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What actions to be taken if past clients can't pay up?

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N.S
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What actions to be taken if past clients can't pay up?

Postby N.S » Mon, 05 Jul 2010 4:40 pm

A client- an Event Organizer who is also friend asked for my previous Catering Company -which i run for 8 months- to cater for his staff for a prestigious event held at Marina Barrage for the New Year Celebration 2010.

Now, considering that he's my friend, i allow him and his company to take their time to issue me the cheque. It has been 7 months now, and there is still no news from them. I went to their office last few weeks, after no reply from phone calls and email. They were very much suprise, to say the least. Obviously trying to cover up,they said that there is some complications in the Finance department. That was a month ago, and they still have yet to sent me the cheque.

Now my question is, how can small business owner-like myself take legal actions against companies who are unable to pay for the product/ services?

The case is to small to consult a lawyer- and also the SCT doesnt support this kind of small cases.

What do i do?

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ukdesigner
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Postby ukdesigner » Mon, 05 Jul 2010 10:41 pm

first things first. Have you got anything in writing? Have you sent letters expressing the desire to clear the outstanding debt and giving them a timeframe?

If you haven't then a nice strong but polite letter explaining that the amount is now 7 months overdue and that if payment is not within a xx timeframe then legal action shall be actioned.

Most companies don't want that. I also express in my letters a desire to not to go to court due to time and expense but that I am willing to do so if they don't pay up. Most, and I mean most, will pay. The ones that don't I have to weigh up if the costs acquired to chase the debt are worth what I'll get back.
To be blunt, THEIR accounts problem is NOT YOUR problem. Try that with IRAS and they'd have you in court quicker than you could fart!

When you say small, how small do you mean?

I recently had a client who was messing me around rotten. I sent an email informing them that I would no longer do business with them. I gave them 14 days to pay up and also to confirm the amount that was to be paid. When I spoke to the accounts they were working on a different timeframe to me and wanted longer to pay. I refused and told them to look at MY terms and conditions. They paid. I kindly informed them I wanted to avoid legal action at all costs but was prepared to do so. If you say things like that be prepared to follow up. A solicitors letter will show them that you haven't chickened out and that normally gets payment. Make sure it's sent registered post and keep a record of receipt. Make sure it's only accepted by the head accountant. Always go to the top when you can't get responses from lower down. They run the show and if they're the ones refusing to allow the money to be paid then it would be them in court to explain.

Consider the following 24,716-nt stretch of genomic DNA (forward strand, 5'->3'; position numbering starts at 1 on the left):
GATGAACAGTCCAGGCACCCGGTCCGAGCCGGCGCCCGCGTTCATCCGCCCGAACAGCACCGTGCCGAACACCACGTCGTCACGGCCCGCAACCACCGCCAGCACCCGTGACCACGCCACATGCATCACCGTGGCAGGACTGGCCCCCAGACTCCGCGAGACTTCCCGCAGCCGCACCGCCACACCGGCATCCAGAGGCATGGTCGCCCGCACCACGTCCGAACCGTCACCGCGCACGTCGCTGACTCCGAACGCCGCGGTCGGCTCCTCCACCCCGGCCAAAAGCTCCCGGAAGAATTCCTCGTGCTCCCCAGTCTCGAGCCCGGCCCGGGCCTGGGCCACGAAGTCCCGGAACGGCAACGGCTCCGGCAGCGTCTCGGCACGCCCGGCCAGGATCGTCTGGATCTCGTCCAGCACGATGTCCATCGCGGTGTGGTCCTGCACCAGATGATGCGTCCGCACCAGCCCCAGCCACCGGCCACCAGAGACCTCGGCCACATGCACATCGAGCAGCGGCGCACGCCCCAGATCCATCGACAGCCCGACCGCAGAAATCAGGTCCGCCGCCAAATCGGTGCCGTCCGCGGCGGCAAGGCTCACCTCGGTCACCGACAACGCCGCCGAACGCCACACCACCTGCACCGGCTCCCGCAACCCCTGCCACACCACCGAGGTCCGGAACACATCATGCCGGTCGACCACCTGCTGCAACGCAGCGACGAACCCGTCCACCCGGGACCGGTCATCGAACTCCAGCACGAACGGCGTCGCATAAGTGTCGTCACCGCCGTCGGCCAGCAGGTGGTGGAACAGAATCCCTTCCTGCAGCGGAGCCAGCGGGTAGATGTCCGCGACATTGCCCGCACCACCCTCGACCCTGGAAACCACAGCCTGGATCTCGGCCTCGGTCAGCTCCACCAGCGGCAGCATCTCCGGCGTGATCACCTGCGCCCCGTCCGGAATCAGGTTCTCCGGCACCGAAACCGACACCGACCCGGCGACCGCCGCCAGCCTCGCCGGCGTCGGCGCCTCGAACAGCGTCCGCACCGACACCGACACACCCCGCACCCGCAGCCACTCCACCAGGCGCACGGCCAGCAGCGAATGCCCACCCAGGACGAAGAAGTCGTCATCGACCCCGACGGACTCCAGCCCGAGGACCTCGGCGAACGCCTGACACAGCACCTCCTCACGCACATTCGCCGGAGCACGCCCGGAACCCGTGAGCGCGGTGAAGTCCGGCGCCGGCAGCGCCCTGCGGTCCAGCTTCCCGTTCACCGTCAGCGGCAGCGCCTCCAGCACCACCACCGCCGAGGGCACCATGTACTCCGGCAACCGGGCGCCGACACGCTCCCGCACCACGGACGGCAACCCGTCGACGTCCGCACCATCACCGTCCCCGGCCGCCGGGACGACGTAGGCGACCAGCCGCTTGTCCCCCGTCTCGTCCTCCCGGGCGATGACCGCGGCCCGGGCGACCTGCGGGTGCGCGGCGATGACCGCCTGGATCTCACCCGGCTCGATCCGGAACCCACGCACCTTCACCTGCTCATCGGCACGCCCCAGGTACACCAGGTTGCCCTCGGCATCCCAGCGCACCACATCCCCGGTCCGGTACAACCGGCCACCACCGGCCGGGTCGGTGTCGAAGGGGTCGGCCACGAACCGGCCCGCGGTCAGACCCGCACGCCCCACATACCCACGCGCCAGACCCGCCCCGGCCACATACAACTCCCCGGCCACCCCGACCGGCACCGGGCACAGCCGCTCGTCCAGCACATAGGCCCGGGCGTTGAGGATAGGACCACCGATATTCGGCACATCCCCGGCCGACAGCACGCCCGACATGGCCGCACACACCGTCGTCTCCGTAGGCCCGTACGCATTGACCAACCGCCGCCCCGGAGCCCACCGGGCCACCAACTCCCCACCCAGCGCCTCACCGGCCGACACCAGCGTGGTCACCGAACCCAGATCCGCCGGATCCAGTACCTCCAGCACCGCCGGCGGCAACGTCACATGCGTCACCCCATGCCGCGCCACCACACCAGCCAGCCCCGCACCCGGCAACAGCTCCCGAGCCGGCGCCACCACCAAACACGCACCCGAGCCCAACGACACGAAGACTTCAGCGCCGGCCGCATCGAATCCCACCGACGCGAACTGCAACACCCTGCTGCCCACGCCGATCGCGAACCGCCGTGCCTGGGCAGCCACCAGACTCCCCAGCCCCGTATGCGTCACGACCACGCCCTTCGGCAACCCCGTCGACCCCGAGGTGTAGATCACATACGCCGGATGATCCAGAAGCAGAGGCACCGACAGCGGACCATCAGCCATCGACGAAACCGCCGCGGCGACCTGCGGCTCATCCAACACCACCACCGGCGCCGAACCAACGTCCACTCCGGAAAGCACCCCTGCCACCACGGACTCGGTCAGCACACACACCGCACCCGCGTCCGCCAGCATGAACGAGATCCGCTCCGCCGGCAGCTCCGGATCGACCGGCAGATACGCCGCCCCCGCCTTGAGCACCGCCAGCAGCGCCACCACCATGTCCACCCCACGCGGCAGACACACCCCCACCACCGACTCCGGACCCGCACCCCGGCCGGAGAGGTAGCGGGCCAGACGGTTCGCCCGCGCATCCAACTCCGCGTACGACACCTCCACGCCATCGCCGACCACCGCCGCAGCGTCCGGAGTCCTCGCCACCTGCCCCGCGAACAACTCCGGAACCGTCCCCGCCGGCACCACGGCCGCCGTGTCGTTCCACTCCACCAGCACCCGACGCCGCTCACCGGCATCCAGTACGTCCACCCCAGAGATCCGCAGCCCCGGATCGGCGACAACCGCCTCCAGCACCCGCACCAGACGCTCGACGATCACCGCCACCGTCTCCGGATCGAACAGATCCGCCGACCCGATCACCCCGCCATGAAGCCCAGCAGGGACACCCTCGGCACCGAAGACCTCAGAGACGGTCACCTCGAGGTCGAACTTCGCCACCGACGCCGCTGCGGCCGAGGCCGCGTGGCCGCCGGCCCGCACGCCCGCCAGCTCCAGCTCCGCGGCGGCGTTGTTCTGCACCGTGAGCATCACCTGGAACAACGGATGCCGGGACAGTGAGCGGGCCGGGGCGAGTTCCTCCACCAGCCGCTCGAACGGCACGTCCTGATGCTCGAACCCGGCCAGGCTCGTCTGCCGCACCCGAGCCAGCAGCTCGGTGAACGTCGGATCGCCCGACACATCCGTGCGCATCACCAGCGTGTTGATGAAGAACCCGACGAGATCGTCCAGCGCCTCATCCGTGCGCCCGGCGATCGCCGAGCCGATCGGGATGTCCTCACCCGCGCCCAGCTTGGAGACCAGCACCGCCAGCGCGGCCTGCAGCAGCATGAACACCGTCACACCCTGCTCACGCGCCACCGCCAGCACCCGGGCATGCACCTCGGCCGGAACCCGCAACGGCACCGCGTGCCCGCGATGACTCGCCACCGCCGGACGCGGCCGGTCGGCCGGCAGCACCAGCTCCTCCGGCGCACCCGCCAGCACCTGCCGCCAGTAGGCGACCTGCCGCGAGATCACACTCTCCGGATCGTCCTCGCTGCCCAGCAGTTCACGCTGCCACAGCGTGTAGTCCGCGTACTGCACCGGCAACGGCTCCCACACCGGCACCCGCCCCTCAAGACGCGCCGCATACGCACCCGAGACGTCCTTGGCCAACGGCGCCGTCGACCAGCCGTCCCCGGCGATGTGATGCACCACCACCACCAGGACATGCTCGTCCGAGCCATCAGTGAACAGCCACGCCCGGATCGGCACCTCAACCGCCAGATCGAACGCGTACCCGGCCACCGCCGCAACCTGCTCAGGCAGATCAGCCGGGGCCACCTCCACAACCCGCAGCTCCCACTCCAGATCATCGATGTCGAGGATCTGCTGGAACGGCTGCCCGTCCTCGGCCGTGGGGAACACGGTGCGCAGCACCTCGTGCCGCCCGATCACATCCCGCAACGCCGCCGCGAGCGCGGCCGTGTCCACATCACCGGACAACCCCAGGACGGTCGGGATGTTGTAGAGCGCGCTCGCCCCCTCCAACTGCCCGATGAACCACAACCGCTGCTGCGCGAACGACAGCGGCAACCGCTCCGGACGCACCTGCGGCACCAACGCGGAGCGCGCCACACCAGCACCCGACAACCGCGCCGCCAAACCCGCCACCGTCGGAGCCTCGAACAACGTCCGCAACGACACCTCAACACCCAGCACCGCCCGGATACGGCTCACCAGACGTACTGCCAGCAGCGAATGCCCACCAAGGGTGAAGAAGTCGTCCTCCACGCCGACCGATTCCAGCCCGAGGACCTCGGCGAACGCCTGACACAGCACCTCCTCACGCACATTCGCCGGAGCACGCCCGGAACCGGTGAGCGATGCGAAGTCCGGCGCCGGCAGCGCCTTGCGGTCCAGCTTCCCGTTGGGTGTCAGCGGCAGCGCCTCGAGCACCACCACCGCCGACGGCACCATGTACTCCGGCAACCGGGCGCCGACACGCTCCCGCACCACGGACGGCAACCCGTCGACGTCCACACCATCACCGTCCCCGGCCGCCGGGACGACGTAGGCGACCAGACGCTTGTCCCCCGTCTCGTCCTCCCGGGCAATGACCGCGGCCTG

Do you have any terms & conditions? Did they sign anything, like an order? If you don't have anything like that then more than likely the onus is on you to prove that you supplied the goods and that they accepted the price.

One major rule in business you should learn. There are no "friends" in business. Even for "friends" have some kind of contract. If they get insulted then tough shit. I presume you're not a charity or a bank?. I'm guessing not but that's how you've been treated. Your "friend" is not a friend otherwise they wouldn't have done this to you.

Send the letter and scare the life out of them. If you have nothing to prove it was ordered and received then suck it up and put it down to experience.
Don't p*ss me off! I am running out of places to hide the bodies.

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Strong Eagle
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Postby Strong Eagle » Mon, 05 Jul 2010 11:10 pm

^^^^^^^^^^

What he said. Get it in writing. Get the acknowledgment of the debt in writing. If a cooperative attitude fails, don't worry about being an asshole... they are trying to skip a debt.

louisloo
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Re: What actions to be taken if past clients can't pay up?

Postby louisloo » Mon, 19 Jul 2010 6:09 pm

N.S wrote: also the SCT doesnt support this kind of small cases.

What do i do?


The Small Claims Tribunal does take up this type of cases, eg for the provision of goods and services.

For amount less than S$5000, your fees is only S$50, above $5000 to $10,000, it is $100 per case.

There are no lawyers involved, you bring up your case yourself and the courts can enforce payment of your debts.

Check out at http://app.subcourts.gov.sg/sct/index.aspx

Good luck.

jacksony
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Postby jacksony » Mon, 13 Sep 2010 1:45 pm

Thanks. That means for small amount that is less than $100, it is really useless to ask for them.. :(


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